The following article is the first of a series of working papers published by the Internet Policy Observatory at CGCS. These working papers explore global policies of the Internet with a focus on the global south. This article, developed by Milton Mueller from Syracuse University and Ben Wagner from CGCS, looks at the process running up to the Brazilian summit in April 2014, and puts these Internet governance developments into a historical context.
In the summer of 2013, Edward Snowden’s extraordinary leaks about U.S. National Security Agency (NSA) surveillance destabilized the foundations of international Internet governance. Speaking at the UN General Assembly on September 24, 2013, Brazilian President Dilma Rousseff denounced NSA spying in the strongest terms, and, together with ICANN, started planning conference in Sao Paulo in April 2014 to reinvent Internet governance.
This article analyses these events and tries to make sense of what they might mean for the future of global Internet governance. It begins by looking at how the Brazil-ICANN initiative alters the political alignment of actors in the world. Second, it places these developments into a longer historical context, showing how it echoes recurring attempts to develop legitimacy and principles for Internet governance. Third, it applies critical political analysis to the process of organizing and managing the summit itself, with a particular focus on legitimacy and representation. After exploring these arrangements, the paper makes prognoses about impacts and outcomes of the meeting in Brazil.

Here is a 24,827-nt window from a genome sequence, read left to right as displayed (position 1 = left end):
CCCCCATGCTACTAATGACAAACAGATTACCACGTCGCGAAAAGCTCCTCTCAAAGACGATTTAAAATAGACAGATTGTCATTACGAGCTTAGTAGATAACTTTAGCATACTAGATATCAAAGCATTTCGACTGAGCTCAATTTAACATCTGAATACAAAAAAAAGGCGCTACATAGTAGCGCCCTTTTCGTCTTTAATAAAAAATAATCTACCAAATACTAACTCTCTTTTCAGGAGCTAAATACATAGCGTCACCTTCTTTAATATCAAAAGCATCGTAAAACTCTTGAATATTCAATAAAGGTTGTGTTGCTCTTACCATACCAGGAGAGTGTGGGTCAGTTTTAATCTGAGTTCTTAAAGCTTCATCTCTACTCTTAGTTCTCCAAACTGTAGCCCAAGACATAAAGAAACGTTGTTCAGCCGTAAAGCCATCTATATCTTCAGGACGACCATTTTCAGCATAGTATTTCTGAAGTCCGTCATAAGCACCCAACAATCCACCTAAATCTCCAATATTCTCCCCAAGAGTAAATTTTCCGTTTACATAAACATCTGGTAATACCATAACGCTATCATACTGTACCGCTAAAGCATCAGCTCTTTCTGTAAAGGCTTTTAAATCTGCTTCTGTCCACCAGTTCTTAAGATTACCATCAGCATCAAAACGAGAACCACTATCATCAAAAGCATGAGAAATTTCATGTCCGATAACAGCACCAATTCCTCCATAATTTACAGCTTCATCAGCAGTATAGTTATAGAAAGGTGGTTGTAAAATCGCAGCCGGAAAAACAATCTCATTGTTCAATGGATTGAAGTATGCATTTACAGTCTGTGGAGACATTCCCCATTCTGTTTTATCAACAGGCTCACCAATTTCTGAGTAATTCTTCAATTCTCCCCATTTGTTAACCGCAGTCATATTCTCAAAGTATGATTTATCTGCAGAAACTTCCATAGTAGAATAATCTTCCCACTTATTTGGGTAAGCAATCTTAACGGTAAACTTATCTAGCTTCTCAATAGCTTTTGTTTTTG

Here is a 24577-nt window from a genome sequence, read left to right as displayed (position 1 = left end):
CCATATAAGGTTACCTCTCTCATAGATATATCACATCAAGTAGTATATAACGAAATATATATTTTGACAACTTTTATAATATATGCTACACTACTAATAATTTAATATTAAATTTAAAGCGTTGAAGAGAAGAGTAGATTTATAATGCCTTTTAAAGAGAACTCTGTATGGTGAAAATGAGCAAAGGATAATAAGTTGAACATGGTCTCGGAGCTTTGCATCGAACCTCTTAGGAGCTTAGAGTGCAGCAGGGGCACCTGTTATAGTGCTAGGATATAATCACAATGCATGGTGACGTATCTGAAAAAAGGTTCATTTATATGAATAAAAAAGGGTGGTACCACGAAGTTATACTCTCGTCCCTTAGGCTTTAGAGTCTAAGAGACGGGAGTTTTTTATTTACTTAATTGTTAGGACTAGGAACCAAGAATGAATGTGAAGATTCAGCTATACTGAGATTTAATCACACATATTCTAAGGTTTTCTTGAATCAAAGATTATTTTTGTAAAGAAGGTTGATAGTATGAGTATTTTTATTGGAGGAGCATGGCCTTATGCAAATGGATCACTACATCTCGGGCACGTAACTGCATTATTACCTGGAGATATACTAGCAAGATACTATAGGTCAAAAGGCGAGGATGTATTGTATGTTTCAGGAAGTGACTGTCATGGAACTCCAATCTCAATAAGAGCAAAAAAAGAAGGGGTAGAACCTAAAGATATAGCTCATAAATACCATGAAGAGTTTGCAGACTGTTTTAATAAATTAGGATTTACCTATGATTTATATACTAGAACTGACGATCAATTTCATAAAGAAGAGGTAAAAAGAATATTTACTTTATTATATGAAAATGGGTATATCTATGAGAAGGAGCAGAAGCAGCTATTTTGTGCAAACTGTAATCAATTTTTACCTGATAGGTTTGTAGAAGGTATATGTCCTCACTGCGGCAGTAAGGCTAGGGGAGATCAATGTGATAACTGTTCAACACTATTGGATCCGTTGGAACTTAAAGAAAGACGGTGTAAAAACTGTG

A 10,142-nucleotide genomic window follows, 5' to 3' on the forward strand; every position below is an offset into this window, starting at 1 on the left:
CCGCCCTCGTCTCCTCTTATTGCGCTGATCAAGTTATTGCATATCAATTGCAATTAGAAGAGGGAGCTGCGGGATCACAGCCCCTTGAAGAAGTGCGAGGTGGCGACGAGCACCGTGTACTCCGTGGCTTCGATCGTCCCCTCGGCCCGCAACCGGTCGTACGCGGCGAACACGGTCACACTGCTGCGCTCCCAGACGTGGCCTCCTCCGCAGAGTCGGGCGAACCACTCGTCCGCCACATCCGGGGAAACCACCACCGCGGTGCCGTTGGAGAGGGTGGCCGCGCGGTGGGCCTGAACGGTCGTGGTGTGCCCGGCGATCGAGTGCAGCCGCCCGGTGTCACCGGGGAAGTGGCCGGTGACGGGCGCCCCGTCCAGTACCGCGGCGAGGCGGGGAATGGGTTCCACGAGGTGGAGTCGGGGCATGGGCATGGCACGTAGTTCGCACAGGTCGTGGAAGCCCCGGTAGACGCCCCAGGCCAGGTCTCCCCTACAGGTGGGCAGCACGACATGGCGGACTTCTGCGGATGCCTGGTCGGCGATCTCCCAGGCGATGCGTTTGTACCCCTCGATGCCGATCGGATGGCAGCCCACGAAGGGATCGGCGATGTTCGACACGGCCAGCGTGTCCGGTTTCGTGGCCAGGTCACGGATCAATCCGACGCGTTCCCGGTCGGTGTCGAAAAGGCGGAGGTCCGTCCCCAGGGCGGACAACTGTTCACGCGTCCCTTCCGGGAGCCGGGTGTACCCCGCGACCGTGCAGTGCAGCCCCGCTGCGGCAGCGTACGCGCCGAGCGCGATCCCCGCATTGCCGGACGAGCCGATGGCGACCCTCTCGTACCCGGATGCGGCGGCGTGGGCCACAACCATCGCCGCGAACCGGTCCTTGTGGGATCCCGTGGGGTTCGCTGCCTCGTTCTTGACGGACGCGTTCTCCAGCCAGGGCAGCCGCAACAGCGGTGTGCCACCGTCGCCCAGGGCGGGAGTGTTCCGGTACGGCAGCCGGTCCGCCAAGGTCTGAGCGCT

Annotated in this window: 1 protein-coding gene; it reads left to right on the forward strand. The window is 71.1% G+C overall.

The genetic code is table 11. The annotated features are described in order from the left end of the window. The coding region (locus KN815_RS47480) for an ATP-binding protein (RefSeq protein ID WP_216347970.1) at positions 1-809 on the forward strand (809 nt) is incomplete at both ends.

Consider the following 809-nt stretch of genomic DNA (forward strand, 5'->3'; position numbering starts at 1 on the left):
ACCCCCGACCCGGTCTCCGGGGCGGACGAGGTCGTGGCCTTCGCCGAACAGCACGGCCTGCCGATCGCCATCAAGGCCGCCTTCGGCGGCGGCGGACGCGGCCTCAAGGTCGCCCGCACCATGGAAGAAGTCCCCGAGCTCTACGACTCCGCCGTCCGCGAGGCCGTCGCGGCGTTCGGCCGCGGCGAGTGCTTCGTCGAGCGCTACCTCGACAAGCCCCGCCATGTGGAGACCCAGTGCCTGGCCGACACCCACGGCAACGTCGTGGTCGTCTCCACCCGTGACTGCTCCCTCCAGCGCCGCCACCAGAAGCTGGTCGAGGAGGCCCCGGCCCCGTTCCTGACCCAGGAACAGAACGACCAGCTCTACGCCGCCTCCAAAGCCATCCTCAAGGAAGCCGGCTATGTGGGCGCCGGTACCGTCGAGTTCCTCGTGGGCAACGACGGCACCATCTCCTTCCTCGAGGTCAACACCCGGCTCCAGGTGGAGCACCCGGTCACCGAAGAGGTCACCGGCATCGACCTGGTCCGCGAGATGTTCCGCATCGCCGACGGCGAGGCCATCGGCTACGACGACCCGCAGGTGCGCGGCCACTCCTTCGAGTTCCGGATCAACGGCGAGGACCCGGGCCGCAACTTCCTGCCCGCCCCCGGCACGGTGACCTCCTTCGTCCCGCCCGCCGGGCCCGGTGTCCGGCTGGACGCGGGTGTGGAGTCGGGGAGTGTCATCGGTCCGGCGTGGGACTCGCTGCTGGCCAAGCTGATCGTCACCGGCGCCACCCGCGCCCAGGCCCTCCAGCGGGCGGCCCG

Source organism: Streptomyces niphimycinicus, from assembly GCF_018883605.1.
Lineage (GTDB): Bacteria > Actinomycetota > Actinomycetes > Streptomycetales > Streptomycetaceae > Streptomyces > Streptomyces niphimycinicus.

The working paper is not just meant for the usual Internet policy crowd. It will attempt to use language that can be understood by communities not immersed in these issues. Academics who study related issues but not Internet governance, as well as NGOs, business-people and government officials confused by the often-obscure debates around Internet governance will hopefully find this article a starting point for future engagement.